Teen Pregnancy in Tanzania

Education Programs Director Yoeza Mbonea Mnzava has been involved in working on a solution to the on-going and critical issue of “early childhood pregnancy” in the Same District. Out of the five districts in the Kilimanjaro Region, Same (where Empower Tanzania is based) ranks first in childhood pregnancies for girls in primary and secondary schools based on data collected in 2017. Currently, government officials and local partners (like Empower Tanzania) are working together to seek solutions. One solution is to provide education to both parents and students.

Same District (pronounce sah-may) is highlighted in red. The Empower Tanzania office is based in Same and it is where we conduct most of our programming.

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How do we empower women?

We’re currently in the midst of a Mother’s Day campaign in which we’re working hard to raise $3,000 for our women’s empowerment programming through the sale of some pretty beautiful jewelry made in Tanzania. Because of our generous business sponsor, Onion Grove Mercantile, we’re offering supporters the chance to donate $30, receive a pair of earrings, and be assured that their money will go toward the women of rural Tanzania. Continue reading

Reaching for Water

Read here to learn about EMPOWER TANZANIA’S plans to bring clean water within the reach of thousands of rural Tanzanians…

by Sheri Krumm, Empower Tanzania Board Member and Clean Water Advocate

waterLKThe Reaching for Water Program was inspired in 2009 by a visit to the people of Katahe, a small Maasai village near the Pangani River in the Same District of northeast Tanzania. Katahe is a sub-village of Hedaru where Empower Tanzania had begun working on a water project. During our time in this village, we grew to know and love the strong, resilient people of the desert. Continue reading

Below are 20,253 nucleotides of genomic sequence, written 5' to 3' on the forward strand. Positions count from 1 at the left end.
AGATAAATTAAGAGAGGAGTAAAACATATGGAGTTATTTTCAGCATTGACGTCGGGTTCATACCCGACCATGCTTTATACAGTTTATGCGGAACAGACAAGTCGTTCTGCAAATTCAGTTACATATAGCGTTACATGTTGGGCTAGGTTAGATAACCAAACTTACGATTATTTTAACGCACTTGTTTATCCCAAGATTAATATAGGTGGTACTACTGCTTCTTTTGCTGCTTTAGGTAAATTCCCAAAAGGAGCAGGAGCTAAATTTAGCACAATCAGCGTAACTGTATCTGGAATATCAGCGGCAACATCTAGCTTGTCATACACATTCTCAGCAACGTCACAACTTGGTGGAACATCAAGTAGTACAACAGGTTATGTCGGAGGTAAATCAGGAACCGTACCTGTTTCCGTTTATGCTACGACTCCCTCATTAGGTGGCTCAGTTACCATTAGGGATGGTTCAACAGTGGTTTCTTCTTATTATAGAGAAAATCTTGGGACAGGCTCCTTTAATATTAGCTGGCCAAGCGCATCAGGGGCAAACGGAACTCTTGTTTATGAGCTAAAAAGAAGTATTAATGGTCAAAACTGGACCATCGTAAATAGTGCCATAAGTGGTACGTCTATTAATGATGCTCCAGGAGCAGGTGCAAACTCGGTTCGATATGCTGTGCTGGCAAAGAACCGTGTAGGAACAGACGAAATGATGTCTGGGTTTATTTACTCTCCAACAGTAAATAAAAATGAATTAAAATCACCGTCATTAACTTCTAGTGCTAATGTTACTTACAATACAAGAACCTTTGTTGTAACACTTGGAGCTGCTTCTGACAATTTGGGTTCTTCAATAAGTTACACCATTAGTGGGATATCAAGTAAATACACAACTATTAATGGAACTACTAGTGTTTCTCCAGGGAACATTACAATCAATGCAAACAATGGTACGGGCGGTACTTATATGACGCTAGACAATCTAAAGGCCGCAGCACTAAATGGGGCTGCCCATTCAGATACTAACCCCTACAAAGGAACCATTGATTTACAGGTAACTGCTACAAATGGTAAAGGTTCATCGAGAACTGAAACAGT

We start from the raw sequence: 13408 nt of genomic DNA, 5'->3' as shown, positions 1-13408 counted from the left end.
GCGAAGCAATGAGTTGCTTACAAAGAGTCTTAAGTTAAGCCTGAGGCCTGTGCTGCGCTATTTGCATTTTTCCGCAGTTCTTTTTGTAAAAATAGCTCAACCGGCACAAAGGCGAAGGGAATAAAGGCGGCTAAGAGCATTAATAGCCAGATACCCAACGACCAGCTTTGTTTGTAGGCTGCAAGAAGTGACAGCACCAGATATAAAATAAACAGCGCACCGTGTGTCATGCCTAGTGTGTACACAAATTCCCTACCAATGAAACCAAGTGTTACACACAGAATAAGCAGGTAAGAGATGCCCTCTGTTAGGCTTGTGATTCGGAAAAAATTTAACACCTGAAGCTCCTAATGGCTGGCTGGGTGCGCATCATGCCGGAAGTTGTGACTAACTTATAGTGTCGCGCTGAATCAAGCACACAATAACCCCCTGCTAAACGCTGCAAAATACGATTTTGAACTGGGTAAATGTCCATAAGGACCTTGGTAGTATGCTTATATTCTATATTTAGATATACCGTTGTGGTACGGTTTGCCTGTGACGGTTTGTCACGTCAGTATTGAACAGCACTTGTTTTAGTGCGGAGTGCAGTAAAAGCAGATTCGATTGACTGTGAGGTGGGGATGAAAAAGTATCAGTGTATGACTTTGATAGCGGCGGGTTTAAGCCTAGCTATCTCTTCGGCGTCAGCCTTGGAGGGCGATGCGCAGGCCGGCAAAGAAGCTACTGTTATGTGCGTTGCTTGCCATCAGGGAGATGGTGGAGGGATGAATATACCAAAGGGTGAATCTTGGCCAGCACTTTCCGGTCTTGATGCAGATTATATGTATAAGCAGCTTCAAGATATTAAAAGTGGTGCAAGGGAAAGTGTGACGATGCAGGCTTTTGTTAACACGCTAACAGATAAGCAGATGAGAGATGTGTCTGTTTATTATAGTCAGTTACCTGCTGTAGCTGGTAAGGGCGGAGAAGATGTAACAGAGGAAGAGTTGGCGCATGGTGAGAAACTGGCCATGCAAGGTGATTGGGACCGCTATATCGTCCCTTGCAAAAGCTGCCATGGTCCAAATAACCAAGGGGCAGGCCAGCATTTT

It’s official! The Msindo Children’s Club is open!

We are thrilled to report the launch of our second Most Vulnerable Children’s Club, which opened in Msindo last week. This kids’ club will provide supplemental education, two nutritious meals, and support for 50 children identified by their community as in great need of assistance. The program also provides the children with their uniforms for primary school, enabling them to attend classes during the week. We’ve seen tremendous success at our original kids’ club in Mramba and are overjoyed to open a second location!


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CHAP=Community-Hospital Alliance Program

Community Health Workers learning to do basic things like monitor blood pressure, so they will be able to refer patients to a local hospital if needed.

Community Health Workers learning to do basic things like monitor blood pressure, so they will be able to refer patients to a local hospital if needed.

The Community-Hospital Alliance Program (CHAP) is now operational.  Because of the lack of access to health care in the Maasai community in Tanzania, CHAP was created to train local women to provide very basic health care in their communities, and officially connect them with nearby hospitals for support.  With this education, they can work in their very isolated villages to help people understand water born disease, take blood pressures, and help people decide when to go seek medical attention for health problems. Continue reading

IWHP Fights Malaria

The Improving Women’s Health Program (aka IWHP for you acronym lovers out there) will blow your mind with its impact on the battle with Malaria in Tanzania.  Truly AMAZING!

Malaria is a disease that kills a child every 30 seconds in Tanzania. But malaria can be prevented—just by using treated mosquito nets. The Improving Women’s Health Program (IWHP) is doing its part by educating people in Same District about what to do. Continue reading